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Volume 15, Issue 24 ~ June 14 - June 20, 2007

Way Downstream

Around Maryland, low-income families get help with rising electric bills. Gov. Martin O’Malley added $5 million to the coffers of Electric Universal Service Program — which aids families who can’t pay for their electric bills — for a total of $57 million. Some 90,000 Maryland households qualify for assistance. Apply for help with energy bills: 800-332-6347 …

On the Web, you can see who gets all the government farm subsidies in Maryland, including city-slickers who have been able to hide them up to now, thanks to a new database assembled by the Environmental Working Group from U.S. Agriculture Department records. You can see, for instance, the identities of the farmers and landowners who reaped more than Maryland’s annual $60,339 average family income just in crop subsidies. Go to

In Annapolis, looks like the same old story this summer as far as dead zones in Chesapeake Bay. The Chesapeake Bay Program, the federal-state agency that oversees Bay restoration, last week predicted a recurrence this summer of the oxygen-poor waters in the mid-Bay, a condition so serious that fish and other creatures may not be able to survive. What’s causing it? Farm runoff of nitrogen and phosphorus, leaky septic systems and folks who pour on chemicals to keep their lawns unnaturally green …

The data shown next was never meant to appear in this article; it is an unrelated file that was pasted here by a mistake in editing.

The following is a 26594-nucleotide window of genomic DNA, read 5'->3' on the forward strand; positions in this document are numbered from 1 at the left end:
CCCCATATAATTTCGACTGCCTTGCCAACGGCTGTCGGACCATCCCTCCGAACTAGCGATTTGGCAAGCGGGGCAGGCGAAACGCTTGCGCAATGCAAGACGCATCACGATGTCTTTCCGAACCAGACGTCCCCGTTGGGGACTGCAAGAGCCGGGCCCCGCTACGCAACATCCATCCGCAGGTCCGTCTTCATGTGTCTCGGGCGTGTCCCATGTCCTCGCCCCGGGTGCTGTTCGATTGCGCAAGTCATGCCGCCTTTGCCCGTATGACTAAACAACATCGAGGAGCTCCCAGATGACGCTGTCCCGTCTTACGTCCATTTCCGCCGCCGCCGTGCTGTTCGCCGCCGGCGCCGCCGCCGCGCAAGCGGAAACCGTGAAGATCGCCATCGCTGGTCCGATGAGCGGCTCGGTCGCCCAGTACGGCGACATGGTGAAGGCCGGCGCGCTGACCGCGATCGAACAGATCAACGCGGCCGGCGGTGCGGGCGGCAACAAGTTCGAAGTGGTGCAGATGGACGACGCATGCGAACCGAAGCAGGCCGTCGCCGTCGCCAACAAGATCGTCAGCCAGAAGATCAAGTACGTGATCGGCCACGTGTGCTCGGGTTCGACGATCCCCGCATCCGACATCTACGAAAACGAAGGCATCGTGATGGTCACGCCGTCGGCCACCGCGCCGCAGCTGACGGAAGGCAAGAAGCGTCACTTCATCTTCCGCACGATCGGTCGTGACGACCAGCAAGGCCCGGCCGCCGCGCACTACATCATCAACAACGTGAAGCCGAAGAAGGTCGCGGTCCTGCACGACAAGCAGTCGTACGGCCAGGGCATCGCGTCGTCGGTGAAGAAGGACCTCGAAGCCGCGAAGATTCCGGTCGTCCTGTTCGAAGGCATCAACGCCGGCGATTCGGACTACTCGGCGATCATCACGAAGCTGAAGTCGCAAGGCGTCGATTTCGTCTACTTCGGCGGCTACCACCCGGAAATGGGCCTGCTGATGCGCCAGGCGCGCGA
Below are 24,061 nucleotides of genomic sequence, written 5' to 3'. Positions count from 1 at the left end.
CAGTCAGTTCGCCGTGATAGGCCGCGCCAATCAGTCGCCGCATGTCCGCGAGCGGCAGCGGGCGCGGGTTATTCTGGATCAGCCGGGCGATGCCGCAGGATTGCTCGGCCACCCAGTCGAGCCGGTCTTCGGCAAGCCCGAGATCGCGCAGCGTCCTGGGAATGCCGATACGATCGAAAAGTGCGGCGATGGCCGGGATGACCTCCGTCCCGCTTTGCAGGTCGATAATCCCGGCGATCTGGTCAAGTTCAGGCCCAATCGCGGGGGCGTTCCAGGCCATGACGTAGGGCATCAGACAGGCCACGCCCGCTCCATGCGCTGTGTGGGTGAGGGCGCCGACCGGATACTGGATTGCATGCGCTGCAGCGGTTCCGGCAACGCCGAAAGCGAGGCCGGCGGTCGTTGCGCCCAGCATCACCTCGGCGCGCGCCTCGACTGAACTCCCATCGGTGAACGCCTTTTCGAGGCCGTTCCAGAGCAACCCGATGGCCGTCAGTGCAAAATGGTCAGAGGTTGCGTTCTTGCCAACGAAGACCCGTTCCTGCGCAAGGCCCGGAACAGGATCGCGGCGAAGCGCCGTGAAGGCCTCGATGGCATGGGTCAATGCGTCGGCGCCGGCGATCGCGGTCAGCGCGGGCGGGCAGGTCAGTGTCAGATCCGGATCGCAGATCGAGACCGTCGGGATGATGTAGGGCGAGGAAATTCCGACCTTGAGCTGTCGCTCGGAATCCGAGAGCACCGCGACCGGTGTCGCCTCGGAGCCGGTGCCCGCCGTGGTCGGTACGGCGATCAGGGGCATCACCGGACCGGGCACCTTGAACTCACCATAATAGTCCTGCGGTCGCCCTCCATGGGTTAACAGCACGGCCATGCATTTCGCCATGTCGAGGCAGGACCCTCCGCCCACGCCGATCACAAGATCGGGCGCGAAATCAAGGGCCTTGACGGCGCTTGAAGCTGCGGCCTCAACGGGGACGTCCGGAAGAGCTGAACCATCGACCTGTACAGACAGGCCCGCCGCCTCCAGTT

Down on the farm, you can prevent some of that runoff by signing up for Maryland Agriculture Department’s cover crop program. Registration began last week and runs through June 29, and $8 million will be passed out as incentives to plant crops such as barley, rye grass, oats and kale …

Our Creature Feature is a tale of rescue from faraway Indonesia about an animal we’d never heard of, the dusky pademelon, a rare species of kangaroo. The brownish-gray little leapers, about 30 inches tall and weighing 40 pounds, were being kept as pets after being purchased illegally at animal markets, Reuters reported. Police somehow found out who had bought them and rescued them from captivity.

Next stop for the pademelons are dense forests where they came from. But before their release, they must undergo what officials are calling rehabilitation.

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